When the Supreme Court announced Thursday that Justice Ruth Bader Ginsburg had fractured three ribs in a fall at her office, there was predictable anxiety among her admirers, not only for her personal well-being but also for the future ideological composition of the court.
On Twitter, some admirers offered to donate ribs to the 85-year-old justice (#RibsForRuth).
But one well-wisher on Twitter added that Ginsburg “absolutely should have retired under Obama.”
This isn’t a new criticism. As Jonathan Turley observed in a column in the Hill last year, Ginsburg “ignored increasing calls for her retirement during the Obama administration to avoid the prospect of the flipping of her seat from a liberal to a conservative member.”
Some of the calls for her resignation came early in Obama’s tenure. In April 2011, Harvard law professor Randall Kennedy wrote in the New Republic that not only Ginsburg but fellow Bill Clinton appointee Justice Stephen G. Breyer “should soon retire” to protect their judicial legacies.
In the same article, Kennedy prophetically suggested that “Justice Antonin Scalia would be especially loath to retire during (Barack) Obama’s presidency.” Of course, Scalia did leave the bench in 2016 when he died, but Senate Republicans prevented Obama from replacing him with Judge Merrick Garland. The Scalia seat eventually went to Neil M. Gorsuch, nominated last year by President Trump.
Whether Ginsburg was right or wrong to remain on the court through the Obama administration, it was entirely her call because justices can serve for life.
But some reformers suggest that justices instead should be appointed to fixed terms. The group Fix the Court proposes single, staggered terms of 18 years, which seems long enough to safeguard judicial independence.
Fixed terms would discourage justices from gaming the timing of their retirements. Of course, a justice could decide to retire before the expiration of his or her term in order to influence the appointment of a successor. But fixed terms would prevent a justice from clinging to office indefinitely, perhaps past the point of impairment because of advanced age.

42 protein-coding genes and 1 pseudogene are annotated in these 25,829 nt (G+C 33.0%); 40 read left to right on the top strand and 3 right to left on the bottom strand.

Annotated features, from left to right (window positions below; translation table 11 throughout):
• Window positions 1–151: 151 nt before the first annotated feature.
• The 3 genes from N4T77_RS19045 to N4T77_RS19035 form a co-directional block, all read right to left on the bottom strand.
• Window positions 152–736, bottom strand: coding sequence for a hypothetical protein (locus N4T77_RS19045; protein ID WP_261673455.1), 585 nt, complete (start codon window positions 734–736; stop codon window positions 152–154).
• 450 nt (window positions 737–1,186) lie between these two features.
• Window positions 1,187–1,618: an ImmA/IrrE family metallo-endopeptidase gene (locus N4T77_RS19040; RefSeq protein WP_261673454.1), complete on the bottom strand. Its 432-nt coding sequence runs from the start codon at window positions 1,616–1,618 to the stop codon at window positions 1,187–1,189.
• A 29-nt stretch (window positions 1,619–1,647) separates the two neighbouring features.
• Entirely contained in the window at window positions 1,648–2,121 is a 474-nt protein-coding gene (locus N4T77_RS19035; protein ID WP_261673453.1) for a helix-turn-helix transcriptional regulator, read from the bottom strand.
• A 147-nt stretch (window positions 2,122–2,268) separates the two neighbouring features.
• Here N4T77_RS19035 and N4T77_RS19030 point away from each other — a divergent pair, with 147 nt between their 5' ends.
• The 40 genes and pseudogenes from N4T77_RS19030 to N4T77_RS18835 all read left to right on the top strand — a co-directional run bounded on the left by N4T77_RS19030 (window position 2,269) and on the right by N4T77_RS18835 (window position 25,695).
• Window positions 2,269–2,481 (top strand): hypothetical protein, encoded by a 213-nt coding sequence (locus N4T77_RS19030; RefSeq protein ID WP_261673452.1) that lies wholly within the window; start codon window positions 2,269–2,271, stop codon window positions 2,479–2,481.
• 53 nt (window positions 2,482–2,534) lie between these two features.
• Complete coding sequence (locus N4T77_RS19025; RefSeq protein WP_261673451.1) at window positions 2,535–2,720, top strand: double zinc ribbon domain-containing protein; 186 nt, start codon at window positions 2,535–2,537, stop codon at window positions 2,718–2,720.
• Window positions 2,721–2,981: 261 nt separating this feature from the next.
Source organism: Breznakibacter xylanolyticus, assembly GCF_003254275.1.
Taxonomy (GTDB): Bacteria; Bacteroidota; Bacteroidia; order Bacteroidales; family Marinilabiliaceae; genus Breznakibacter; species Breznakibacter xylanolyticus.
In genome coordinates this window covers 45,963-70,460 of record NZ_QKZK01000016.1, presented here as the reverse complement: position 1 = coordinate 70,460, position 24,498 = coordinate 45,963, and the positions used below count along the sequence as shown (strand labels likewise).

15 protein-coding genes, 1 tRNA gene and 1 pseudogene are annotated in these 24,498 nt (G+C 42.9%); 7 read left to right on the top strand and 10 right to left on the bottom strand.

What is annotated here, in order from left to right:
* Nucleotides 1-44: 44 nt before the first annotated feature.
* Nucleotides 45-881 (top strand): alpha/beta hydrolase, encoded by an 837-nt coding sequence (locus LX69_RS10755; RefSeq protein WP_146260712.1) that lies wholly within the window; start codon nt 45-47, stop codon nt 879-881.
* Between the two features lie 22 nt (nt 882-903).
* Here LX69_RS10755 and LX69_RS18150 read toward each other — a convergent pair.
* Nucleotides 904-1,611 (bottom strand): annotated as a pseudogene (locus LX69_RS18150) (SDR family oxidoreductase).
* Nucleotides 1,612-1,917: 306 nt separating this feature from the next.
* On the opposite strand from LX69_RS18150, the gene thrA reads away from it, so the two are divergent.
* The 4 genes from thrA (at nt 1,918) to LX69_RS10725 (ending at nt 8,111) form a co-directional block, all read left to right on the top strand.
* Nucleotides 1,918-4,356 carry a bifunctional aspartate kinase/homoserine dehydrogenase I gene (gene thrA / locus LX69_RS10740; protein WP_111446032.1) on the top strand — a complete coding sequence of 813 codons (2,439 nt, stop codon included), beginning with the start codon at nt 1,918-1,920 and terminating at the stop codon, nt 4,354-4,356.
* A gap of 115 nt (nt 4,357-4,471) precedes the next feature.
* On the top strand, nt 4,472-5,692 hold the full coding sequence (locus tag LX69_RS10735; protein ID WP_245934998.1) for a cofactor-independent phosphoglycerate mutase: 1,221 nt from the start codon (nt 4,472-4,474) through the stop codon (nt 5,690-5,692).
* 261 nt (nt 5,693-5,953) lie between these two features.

Fixed terms would have the additional advantage, proponents say, of lowering the political stakes of any single appointment to the court.
But doesn’t the Constitution say that Supreme Court justices should serve for life? Life tenure is certainly implied by language in Article III saying that “judges, both of the supreme and inferior courts, shall hold their offices during good behavior.”
The question is whether the lifetime “office” of a Supreme Court justice is membership on that court or status as a federal judge. Under current law, a justice who retires remains a federal judicial officer and can sit on federal appeals courts. Arguably Congress could provide by statute for a fixed term for service on the Supreme Court, after which a justice would have the status of an appeals court judge. (The proposal endorsed by Fix the Court would have retired justices serve as “senior justices.” In addition to sitting on lower courts, they could step in when the Supreme Court had a vacancy or a justice was recused.)
The opposing view is that, because the Supreme Court is the only federal court mandated by the Constitution, limiting the service of justices would require a constitutional amendment.
But put aside the question of how fixed terms for justices might be established. Would they be a good idea? Given the dysfunction of the current Supreme Court confirmation process, it’s worth discussing.
Michael McGough is senior editorial writer for The Los Angeles Times.
The Los Angeles Times